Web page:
4,136 research outputs found

### Entangled symmetric states of N qubits with all positive partial transpositions

From both theoretical and experimental points of view symmetric states
constitute an important class of multipartite states. Still, entanglement
properties of these states, in particular those with positive partial
transposition (PPT), lack a systematic study. Aiming at filling in this gap, we
have recently affirmatively answered the open question of existence of
four-qubit entangled symmetric states with positive partial transposition and
thoroughly characterized entanglement properties of such states [J. Tura et
al., Phys. Rev. A 85, 060302(R) (2012)] With the present contribution we
continue on characterizing PPT entangled symmetric states. On the one hand, we
present all the results of our previous work in a detailed way. On the other
hand, we generalize them to systems consisting of arbitrary number of qubits.
In particular, we provide criteria for separability of such states formulated
in terms of their ranks. Interestingly, for most of the cases, the symmetric
states are either separable or typically separable. Then, edge states in these
systems are studied, showing in particular that to characterize generic PPT
entangled states with four and five qubits, it is enough to study only those
that assume few (respectively, two and three) specific configurations of ranks.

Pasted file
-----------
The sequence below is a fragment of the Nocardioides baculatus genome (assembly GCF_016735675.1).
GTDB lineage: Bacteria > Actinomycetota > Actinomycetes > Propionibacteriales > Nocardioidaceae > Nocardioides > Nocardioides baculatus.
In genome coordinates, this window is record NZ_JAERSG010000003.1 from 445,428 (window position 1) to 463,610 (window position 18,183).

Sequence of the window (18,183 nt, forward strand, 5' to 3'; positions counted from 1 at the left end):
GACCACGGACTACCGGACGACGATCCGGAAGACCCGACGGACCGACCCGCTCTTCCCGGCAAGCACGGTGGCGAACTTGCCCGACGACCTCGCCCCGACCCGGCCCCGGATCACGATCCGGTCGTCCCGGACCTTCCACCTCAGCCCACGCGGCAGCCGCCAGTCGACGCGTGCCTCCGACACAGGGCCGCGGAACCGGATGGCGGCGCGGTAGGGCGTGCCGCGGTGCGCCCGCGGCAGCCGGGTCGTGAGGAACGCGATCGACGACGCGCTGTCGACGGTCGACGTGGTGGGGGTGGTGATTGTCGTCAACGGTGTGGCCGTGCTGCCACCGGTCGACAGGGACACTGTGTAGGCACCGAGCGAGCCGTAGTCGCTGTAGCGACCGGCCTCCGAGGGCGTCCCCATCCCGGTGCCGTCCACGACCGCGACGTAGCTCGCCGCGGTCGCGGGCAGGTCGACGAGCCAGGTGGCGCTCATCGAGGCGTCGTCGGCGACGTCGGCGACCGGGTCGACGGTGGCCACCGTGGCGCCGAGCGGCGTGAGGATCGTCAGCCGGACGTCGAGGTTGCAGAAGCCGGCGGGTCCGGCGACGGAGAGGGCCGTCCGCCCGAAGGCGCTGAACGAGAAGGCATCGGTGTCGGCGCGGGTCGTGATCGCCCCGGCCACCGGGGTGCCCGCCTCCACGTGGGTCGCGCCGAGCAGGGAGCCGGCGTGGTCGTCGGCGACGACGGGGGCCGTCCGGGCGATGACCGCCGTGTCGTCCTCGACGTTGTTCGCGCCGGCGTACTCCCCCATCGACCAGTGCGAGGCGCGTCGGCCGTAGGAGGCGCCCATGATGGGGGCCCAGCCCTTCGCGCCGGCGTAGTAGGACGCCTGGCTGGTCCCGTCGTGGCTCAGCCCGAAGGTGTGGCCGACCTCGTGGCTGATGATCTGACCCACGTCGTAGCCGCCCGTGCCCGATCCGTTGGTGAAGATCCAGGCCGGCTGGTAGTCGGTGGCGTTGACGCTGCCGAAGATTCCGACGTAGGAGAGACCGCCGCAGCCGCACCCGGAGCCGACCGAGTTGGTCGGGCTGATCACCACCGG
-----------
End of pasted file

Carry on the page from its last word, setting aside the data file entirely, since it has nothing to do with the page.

Finally, we numerically search for extremal PPT entangled states in such
systems consisting of up to 23 qubits. One can clearly notice regularity behind
the ranks of such extremal states, and, in particular, for systems composed of
odd number of qubits we find a single configuration of ranks for which there
are extremal states.Comment: 16 pages, typos corrected, some other improvements, extension of
arXiv:1203.371

### Symmetric mixed states of $n$ qubits: local unitary stabilizers and entanglement classes

We classify, up to local unitary equivalence, local unitary stabilizer Lie
algebras for symmetric mixed states into six classes. These include the
stabilizer types of the Werner states, the GHZ state and its generalizations,
and Dicke states. For all but the zero algebra, we classify entanglement types
(local unitary equivalence classes) of symmetric mixed states that have those
stabilizers. We make use of the identification of symmetric density matrices
with polynomials in three variables with real coefficients and apply the
representation theory of SO(3) on this space of polynomials.Comment: 10 pages, 1 table, title change and minor clarifications for
published versio

### Entanglement classes of symmetric Werner states

The symmetric Werner states for $n$ qubits, important in the study of quantum